Lately she has been studying the elements of design, to better understand composition and hone her visual instincts. “My photography is all about instinct and feeling and mood,” she says. Her aspiration is to continue working, “doing shows and telling stories, especially underreported ones about invisible people,” she says.
BORN: Somerset, NJ
RESIDES: San Francisco
EDUCATION: The Art Institute of Boston
CLIENTS: Bloomberg Businessweek, The California Sunday Magazine, The New York Times, Surface, Fast Company, San Francisco Magazine, Airbnb
EXHIBITIONS: Leila Heller Gallery, New York; Book & Job Gallery, San Francisco; Centro Fotográfico Manuel Álavarez Bravo, Oaxaca, Mexico
AWARDS: Magenta Foundation Flash Forward; American Photography 32
BEST ADVICE: “It’s important to have a community of photographers for support, but I think sometimes photographers get stuck inside of that and become insular within the photography community. Make an effort to expand your community beyond photographers to other types of artists.”
“Even if my assignment is one portrait, I’ll go above and beyond and try to put together a story,” says Justin Kaneps. His work ethic and his ability to combine portraits with storytelling have caught the eye of photo editors. “His pictures are suffused with natural light and rich colors and textures that give them a vivid, dreamy quality,” says Bloomberg Businessweek’s Clinton Cargill, who assigned Kaneps to shoot a cover story on Levi’s. “They also fit clearly in the tradition of the early color photographers…. It gives his pictures a sense of nostalgia that worked perfectly to portray an iconic American brand like Levi’s.”
Kaneps breaks down his approach to photography like this: minimal gear, respect for subjects, let the work speak for itself. He balances the meticulously placed and the arbitrarily happened-upon, the thoughtful and the spontaneous. At art school, he was heavily influenced by the New Topographics photographers, but when he started making portraits in 2011, he looked to the work of Walker Evans and Lewis Hine. Moving forward, he hopes eventually to dig into long-term storytelling projects in places as far flung as Alaska, Guatemala, Latvia or Sweden.
Kaneps credits human connection and communication with both peers and editors for the advancement of his career thus far. “I wear my heart on my sleeve, but it’s helped me forge deep connections to my peers, mentors and subjects,” reveals Kaneps. Meeting individually with editors in their offices has been more helpful for earning assignments than attending portfolio reviews or festivals. Speaking about marketing his work, he says there’s a lesson he’s learned: “Keep a fire in your heart and if you really want it you’ll get there with a fine balance of patience and persistence.”
BORN: Dunedin, FL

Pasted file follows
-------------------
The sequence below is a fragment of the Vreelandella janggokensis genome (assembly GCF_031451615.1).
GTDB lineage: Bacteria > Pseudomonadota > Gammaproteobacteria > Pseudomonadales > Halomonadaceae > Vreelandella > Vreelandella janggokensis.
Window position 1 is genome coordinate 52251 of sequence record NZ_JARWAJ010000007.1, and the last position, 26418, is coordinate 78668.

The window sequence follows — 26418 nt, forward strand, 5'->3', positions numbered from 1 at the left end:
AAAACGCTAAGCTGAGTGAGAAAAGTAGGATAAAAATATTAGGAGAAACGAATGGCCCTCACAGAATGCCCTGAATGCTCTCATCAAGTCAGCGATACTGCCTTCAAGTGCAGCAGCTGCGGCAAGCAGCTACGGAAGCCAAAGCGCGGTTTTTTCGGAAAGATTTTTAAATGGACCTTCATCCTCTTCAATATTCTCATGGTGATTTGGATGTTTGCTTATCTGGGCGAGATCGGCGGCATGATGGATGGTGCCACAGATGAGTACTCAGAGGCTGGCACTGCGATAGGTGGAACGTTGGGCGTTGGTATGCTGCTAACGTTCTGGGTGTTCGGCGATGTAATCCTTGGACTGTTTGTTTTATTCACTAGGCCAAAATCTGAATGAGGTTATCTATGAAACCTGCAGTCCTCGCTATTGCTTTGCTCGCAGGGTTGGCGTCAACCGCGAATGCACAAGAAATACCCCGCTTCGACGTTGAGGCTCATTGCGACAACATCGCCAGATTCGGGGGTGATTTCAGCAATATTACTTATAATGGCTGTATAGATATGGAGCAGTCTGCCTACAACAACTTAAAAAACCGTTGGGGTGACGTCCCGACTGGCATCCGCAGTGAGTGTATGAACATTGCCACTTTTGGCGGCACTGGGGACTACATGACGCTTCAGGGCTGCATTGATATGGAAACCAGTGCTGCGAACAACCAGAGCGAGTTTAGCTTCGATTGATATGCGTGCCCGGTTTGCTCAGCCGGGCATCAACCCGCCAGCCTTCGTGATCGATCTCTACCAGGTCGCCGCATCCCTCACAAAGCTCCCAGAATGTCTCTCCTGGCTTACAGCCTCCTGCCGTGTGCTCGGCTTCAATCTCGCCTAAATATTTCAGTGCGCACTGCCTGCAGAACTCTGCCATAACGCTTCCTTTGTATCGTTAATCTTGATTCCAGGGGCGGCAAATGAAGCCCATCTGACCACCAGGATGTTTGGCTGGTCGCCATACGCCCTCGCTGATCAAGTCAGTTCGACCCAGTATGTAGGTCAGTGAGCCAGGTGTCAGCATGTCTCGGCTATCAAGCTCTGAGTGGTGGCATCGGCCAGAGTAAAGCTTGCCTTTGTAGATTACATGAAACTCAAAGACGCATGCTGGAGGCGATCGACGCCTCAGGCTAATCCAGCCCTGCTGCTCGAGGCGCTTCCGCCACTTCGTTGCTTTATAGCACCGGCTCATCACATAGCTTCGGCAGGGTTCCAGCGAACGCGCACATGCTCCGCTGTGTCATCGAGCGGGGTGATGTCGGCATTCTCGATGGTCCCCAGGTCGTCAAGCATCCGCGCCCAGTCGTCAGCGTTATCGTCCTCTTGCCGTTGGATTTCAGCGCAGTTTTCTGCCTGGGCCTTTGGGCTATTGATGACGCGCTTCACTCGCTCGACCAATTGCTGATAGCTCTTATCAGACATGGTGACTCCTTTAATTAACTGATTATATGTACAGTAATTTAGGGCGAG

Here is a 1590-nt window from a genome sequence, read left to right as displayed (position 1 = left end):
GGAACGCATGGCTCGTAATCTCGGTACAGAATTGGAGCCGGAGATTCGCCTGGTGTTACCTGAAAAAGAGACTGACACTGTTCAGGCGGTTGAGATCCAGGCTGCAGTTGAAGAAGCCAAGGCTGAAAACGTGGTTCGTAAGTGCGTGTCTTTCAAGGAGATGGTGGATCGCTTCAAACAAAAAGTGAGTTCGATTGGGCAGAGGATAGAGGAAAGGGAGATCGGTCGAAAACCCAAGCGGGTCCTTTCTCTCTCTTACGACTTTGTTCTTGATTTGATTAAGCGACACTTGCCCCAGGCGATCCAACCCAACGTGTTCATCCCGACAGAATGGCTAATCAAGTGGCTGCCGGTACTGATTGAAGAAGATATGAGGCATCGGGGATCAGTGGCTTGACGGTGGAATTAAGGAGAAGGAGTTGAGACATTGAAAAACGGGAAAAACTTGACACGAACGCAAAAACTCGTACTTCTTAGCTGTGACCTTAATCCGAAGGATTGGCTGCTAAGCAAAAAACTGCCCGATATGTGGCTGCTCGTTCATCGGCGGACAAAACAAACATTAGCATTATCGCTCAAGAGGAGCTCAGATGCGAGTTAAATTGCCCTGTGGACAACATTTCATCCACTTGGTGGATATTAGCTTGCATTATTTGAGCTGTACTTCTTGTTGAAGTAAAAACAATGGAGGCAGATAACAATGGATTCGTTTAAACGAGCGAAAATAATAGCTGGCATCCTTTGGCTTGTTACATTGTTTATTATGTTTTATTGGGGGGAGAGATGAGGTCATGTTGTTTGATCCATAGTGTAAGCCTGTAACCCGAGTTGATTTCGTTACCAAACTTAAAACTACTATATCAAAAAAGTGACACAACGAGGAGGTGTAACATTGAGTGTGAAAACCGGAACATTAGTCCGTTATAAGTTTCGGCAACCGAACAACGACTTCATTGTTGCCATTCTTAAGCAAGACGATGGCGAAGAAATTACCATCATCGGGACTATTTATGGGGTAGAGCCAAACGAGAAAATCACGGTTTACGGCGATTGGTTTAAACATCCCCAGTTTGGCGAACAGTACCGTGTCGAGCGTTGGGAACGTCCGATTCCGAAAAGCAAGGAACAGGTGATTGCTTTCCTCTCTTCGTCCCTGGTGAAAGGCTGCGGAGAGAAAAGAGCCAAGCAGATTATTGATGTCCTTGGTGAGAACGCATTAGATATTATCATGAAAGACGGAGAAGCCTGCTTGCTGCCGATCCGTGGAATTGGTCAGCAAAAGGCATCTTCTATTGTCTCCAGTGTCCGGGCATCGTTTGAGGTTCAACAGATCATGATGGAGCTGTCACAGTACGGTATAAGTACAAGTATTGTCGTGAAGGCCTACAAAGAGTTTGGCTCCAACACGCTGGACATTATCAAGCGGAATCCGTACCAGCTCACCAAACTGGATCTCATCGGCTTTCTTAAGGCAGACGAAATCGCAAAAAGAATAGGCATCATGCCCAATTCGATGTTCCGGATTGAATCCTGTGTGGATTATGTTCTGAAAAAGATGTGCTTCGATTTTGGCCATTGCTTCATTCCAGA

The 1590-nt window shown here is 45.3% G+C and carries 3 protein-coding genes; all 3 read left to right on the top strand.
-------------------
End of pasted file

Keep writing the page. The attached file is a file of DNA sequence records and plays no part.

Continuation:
RESIDES: New York City
EDUCATION: Savannah College of Art and Design
CLIENTS: WWD, W Magazine, Interview Magazine, Dior, Capitol Records, Interscope Records
AWARDS: 2015 PDN Faces
BEST ADVICE: “Pitch your own assignments. It’s better than waiting around. When I first started I thought, ‘Okay, I have a degree. Editors are going to find me and pitch this to me,’ and that didn’t happen right away. Pitch your own ideas.”
After art school, Victoria Stevens moved to New York City in 2007, and explored the commercial photography world by assisting photographers who were shooting still life, fashion and portraits on large-scale studio shoots. She also did jobs in production and retouching.
Then she became a full-time photo editor at City magazine, and it exposed her to a different esthetic. The first time she shot for the magazine, she photographed the band The XX. Instead of using strobes, sets or any of the props she had been accustomed to using as an assistant, she used natural light. “That was it,” she explains. “That made me say, ‘I’m a photographer.’” The pared-down approach eventually became the foundation of her artistic vision.
Stevens began taking photographs more frequently, giving herself assignments to shoot musicians, actors and directors. Breaking out of the studio enabled her to “get the shot quicker, and get what I want without relying on strobes all the time,” she says, an approach ideal for capturing celebrities or directors with limited time.
After City folded in 2012, Stevens joined Anthem Magazine as photo editor/photographer-at-large. She gave herself assignments to travel to music and film festivals, honing her style and building up a portfolio she could show to clients. She pushes herself, even when her time with a celebrity is short. “Never settle for a shot,” she says.
As a former photo editor who now pitches photo editors, Stevens recognizes the importance of constantly promoting yourself. “Treat every situation like a networking opportunity,” she advises. “You never know who you’re going to meet.”
EDUCATION: Ohio University
CLIENTS: GQ, Vogue, The New Yorker, The New York Times, Bloomberg Businessweek, Free Men’s World
EXHIBITIONS: JAM Gallery, Bangkok; Bangkok Art & Culture Center; Miami Street Photography Festival
AWARDS: Magnum 30 Under 30, National Geographic Photo Contest, PDN Emerging Photographer, PDN World in Focus.
BIGGEST CHALLENGE: “My goal is to have photos that appeal to my mom, to my mentors, to industry professionals, to artists and to guys on the street. I’ve only ever taken two or maybe three that accomplish that. I want more.”
As an undergrad, Adam Birkan studied photojournalism at Ohio University’s School of Visual Communication, a program designed to train “staff newspaper photographers,” says Birkan. For fun, he and his friends would watch documentaries about photographers. One, about William Eggleston, was a revelation to Birkan. “After four years of hardcore photojournalism, watching William Eggleston just blew my mind,” he says. “The next day I was taking pictures of cracks in the street.” While his studies had focused on telling stories, Eggleston was appealing in that “he doesn’t have grand ideas,” says Birkan.